But Standard Motors came back with another brilliant scheme in 1985. It started making the hugely popular Rover SD1, as the Standard 2000 in India. Never mind the fact that whilst in UK the SD1 came with V8s and in-line 6 cylinder engines, or at the very least a modern 4-cylinder but what was dished out to unsuspecting Indians was an impotent 83bhp Standard Vanguard engine running through an antiquated 4-speed gearbox, which had quite a tough time moving the 1,335kg behemoth. Naturally, it died out quickly enough.
Dynamics of the market changed when in 1983, the first Maruti 800 keys were handed over to Harpal Singh of Delhi, by none other than then Prime Minister Indira Gandhi herself. Here was a car that was small in size, with four doors and which perhaps for the very first time brought reliability into Indian made cars. It could also run air-conditioning, which though not very effective was at least better than the sweltering heat outside. What is interesting is that initially, Suzuki was not even in the fray of being a partner to Maruti, with Daihatsu widely tipped to be the new partner. But as luck would have it, Suzuki became Maruti’s preferred partner and the rest as they say is history. Naturally, being a Government initiative, Maruti-Suzuki enjoyed special privileges and any other company who wanted a ‘licence’ to manufacture cars was not allowed to do so whether it was the Escorts group for the Renault 2CV or Tata with the Honda Accord.
It was only in the 1990s, after Maruti-Suzuki had enjoyed an unhindered run for over a decade, could other automotive companies come forward to manufacture cars, even as a wave of liberalisation started with Manmohan Singh as Finance Minister in the P. V. Narasimha Rao government. Soon, multinationals that had run away from the country in the 1950s with their tails between their legs came back again with names like General Motors, Ford and Fiat back into the fray. Companies like Hyundai, Daewoo and Honda also came into the country to start their innings and so inspiring was the process that even Tata decided to make a car called the Indica.
Companies like Mercedes-Benz were back in India officially. They brought in their latest products then – E220 petrol and E250 diesel. These cars at then unheard price of 20 lakhs plus, used to come with cloth upholstery. Leather was an option of INR 2 lakhs and if you wanted a stereo in the car, an official Blaupunkt set with a tape player was INR 1.24 lakh. CD Changer another 50k extra! Such was the pricing…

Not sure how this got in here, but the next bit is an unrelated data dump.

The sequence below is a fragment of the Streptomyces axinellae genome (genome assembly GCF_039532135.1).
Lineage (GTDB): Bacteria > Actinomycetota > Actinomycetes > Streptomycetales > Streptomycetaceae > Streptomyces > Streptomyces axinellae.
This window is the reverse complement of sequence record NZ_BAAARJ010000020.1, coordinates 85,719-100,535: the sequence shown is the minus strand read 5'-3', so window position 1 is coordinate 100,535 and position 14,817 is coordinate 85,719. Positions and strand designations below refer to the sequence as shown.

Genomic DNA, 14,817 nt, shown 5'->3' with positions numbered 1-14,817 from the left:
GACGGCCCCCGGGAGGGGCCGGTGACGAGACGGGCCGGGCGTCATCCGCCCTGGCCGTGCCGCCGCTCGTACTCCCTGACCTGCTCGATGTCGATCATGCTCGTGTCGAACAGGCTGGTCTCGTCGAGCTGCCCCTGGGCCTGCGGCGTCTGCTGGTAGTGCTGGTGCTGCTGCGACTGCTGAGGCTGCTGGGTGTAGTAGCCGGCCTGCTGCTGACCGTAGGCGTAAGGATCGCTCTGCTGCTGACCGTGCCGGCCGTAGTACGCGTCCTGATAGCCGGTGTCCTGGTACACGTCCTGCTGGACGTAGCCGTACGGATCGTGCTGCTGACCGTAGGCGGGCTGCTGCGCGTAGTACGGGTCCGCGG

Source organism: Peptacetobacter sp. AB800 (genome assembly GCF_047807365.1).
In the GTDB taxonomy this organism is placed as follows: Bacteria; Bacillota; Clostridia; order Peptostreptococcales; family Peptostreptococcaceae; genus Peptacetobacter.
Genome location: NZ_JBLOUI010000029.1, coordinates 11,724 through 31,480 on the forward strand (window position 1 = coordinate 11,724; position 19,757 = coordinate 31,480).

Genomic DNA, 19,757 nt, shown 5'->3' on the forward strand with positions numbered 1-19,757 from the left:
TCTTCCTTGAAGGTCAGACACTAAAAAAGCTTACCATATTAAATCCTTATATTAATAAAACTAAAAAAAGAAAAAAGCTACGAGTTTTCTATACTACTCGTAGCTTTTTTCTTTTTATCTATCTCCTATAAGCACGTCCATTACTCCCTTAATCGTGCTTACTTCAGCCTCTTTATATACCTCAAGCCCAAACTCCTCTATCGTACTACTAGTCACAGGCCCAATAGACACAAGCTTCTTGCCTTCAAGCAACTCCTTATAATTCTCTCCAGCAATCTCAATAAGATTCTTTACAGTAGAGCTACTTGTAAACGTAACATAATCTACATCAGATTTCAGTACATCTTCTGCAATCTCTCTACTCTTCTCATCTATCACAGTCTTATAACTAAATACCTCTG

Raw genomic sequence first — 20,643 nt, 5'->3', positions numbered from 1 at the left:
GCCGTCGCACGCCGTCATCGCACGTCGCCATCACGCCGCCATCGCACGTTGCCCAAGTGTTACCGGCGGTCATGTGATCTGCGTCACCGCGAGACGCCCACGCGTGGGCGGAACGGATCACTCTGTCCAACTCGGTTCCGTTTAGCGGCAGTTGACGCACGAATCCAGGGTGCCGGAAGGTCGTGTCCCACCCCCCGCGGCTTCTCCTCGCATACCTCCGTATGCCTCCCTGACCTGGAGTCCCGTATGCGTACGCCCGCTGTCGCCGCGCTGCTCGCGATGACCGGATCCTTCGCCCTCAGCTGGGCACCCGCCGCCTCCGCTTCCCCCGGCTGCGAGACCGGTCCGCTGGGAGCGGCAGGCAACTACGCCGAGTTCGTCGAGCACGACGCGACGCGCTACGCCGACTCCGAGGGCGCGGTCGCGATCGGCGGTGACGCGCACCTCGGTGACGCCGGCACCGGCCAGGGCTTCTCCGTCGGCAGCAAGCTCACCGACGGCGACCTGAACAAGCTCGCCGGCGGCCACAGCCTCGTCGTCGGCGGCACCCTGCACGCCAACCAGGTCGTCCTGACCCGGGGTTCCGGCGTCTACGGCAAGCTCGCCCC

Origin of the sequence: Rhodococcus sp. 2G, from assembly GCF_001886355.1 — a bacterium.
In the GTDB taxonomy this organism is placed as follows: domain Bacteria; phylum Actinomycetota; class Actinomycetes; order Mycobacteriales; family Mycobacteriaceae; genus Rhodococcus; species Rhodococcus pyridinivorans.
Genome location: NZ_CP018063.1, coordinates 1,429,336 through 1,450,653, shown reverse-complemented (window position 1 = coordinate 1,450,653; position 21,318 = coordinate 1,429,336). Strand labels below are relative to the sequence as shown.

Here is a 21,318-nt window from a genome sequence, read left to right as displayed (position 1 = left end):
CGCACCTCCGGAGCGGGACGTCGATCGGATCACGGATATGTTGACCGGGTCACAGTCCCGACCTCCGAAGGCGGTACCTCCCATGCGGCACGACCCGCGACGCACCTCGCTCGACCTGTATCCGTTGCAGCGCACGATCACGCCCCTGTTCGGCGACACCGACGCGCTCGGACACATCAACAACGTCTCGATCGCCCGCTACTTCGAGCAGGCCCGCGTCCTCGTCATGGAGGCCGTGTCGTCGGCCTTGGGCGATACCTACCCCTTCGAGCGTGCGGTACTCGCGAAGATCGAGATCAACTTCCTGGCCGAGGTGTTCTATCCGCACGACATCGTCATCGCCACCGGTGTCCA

In two-wheelers also, there was not much available besides the old Bullet and Yezdi, from Ideal Jawa of Czechoslovakia of that time. Rajdoot from Escorts had also been hanging around for sometime, and together all these companies took us for a long, bumpy ride. It was only in 1984 that the Japanese big four came to India and together Honda, Suzuki, Kawasaki and Yamaha taught us how to make fuel-efficient bikes, which could go the distance. An ode here must be made to the Rajdoot Yamaha RD350, which was perhaps the best bike to be ever manufactured in India. There never has been, or never will be another RD350.
Fast forward to 2017. General Motors has run away again, Daewoo died a slow death, the Ambassador, the Premier Padmini, the original Maruti 800 are all gone and every big car manufacturer wants to be in India, though everybody is wary of India’s Mickey Mouse automotive policies. The Government of India thinks that the Indian Automotive Industry needs to be milked further whilst environmentalists think that the Indian Automotive Industry should be punished further. Together they are trying to throttle an industry, which provides one of the highest numbers of jobs of any industry and brings in a lot of revenue. Mamatadi proved that a white sari with a blue border and Hawai Chappals could stop any progress in the Indian automotive industry. However, this has not stopped companies like Kia from coming into the country and they are very optimistic in their outlook that they will make a success out of India. Well, more power to them.
Actually, India’s automotive history is not very chequered post independence. Licence Raj all but killed off domestic car and two-wheeler production in India, and the Government’s protectionist policies in the 1970s and 80s killed all competition. Post 1990s, the industry started picking up again but once again the Indian Automotive Industry is under threat – from our law makers and from deemed environmentalists, who speak on technicalities like EGR systems, without ever having opened the bonnet of a car.
However all is not lost – India’s automotive future is very bright as it is poised on the edge of amazing technologies, even though driverless cars are still at least a decade away. But why the heck would you want a driverless car? That would be another story…
Author: Ranojoy Mukerji is an automotive writer, analyst and hedonist with over 20 years of experience in motoring journalism. He is also a passionate Car collector and his hobbies include fine single malt whiskies and cigars.
Disclaimer: The views and opinions expressed in this article are solely those of the original author. These views and opinions do not represent those of The Indian Express Group or any employees.